Today Tuszyn is a town of about 7,000 inhabitants, located about 13 miles south of Łódź, in central Poland. Jews are thought to have first arrived there in the 17th century. During the 19th century, the Jewish population of Tuszyn more than tripled, as it did in many towns in the region, reaching 1,248 in 1882. By then, this thriving Jewish community, including many followers of Hasidism, had already established a synagogue, a hospital, and three prayer houses. In the 1930s Jews represented approximately 40% of the population.
Some pre-war memories of Tuszyn, dictated by a Shoah (Holocaust), survivor before his death: Some of our close relatives were farmers living in Tuszyn Las, about twenty kilometers outside Łódź. They were very Orthodox and had at least fifteen children. Every summer we would vacation there. We would run in the orchards, swim in the lake, and they were also traders of horses. They gave us a cottage to spend two months in during the vacation. My father would stay a few days, then go back to the city. We would chase cows, ride horses, milk cows, we did some work but we loved it. I also befriended other Jewish kids from the village. Every Friday we went to the mikva, and Saturday morning we had a special meal called chulent; you put it in at night and take it out at 12:00 in the afternoon fully baked. The family also owned a lake and in the wintertime they used to cut up the ice and cover it with sawdust, and in the summer they would sell it. We had a wonderful time there.
During the Shoah, Tuszyn's Jews were deported to the town of Srock, then to the ghetto in nearby Piotrkow Trybunalski, Poland's first ghetto, where the majority of inhabitants were deported to Treblinka and killed.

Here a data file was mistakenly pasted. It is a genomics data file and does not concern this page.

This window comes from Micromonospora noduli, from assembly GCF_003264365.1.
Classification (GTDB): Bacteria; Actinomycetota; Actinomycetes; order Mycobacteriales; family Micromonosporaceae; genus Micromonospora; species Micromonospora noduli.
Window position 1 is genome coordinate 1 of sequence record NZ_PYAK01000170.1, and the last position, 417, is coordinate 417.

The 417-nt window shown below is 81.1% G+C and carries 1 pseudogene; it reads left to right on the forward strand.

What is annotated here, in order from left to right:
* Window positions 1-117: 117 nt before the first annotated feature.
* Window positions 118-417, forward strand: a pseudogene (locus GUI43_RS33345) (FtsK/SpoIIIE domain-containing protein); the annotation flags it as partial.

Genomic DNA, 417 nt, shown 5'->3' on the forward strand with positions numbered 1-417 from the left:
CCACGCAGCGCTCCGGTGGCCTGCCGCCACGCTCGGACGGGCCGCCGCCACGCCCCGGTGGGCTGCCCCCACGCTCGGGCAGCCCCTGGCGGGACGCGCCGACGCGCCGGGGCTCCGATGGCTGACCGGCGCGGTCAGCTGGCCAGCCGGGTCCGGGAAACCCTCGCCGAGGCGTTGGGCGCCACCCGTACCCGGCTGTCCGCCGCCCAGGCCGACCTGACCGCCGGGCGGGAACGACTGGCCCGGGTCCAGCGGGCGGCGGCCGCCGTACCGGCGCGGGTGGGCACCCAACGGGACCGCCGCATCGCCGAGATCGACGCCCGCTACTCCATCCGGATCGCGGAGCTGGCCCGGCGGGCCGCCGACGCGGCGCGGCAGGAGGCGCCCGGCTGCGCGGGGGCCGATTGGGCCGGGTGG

The cemetery of the Jewish community had been established in an adjacent area called Tuszyn-Las (Tuszyn forest) and was destroyed during the war. Until recently, gravestones could still be found in different parts of the city, having been used as building materials. But now, even these reminders of Tuszyn's former Jewish community are gone. The cemetery itself is overgrown and until recently was unmarked.
Steps away is a large, decrepit swimming pool, part of a recreation center built for the Communist police in the 50's, on the larger area of land (red area on map below) once owned by the Jewish community. Although the current cemetery area (upper left square) has no visible matzevot remaining, there is reason to believe matzevot were used in the construction of this swimming pool. Perhaps someday they will be returned.
Despite this depressing state of loss and neglect, a school teacher in Tuszyn began making inquiries about this forgotten Jewish cemetery, driven with a passion to recover the missing history of his town and to properly commemorate it. A partnership soon developed with a Jewish descendant whose family had once lived in Tuszyn. The project now has the enthusiastic support of the Mayor of Tuszyn, the Rabbi and leaders of Jewish community of Łódź who own the cemetery, the Chief Rabbi of Poland, Primary School #1 in Tuszyn, and the School of Dialogue.
In 2020 the Polish Ministry of Culture and National Heritage placed a memorial marker following the initiative of Robert Kobylarczyk, a teacher at Primary School #1 in Tuszyn. Text in Hebrew and Polish from a new informational marker is available by clicking here.
Our current goal is to raise an additional $18,000 for clearing vegetation, building a fence with an open gate, and footpaths to invite community engagement. Your donations will not only honor and protect this sacred place, but build bridges of understanding and inspire a new generation.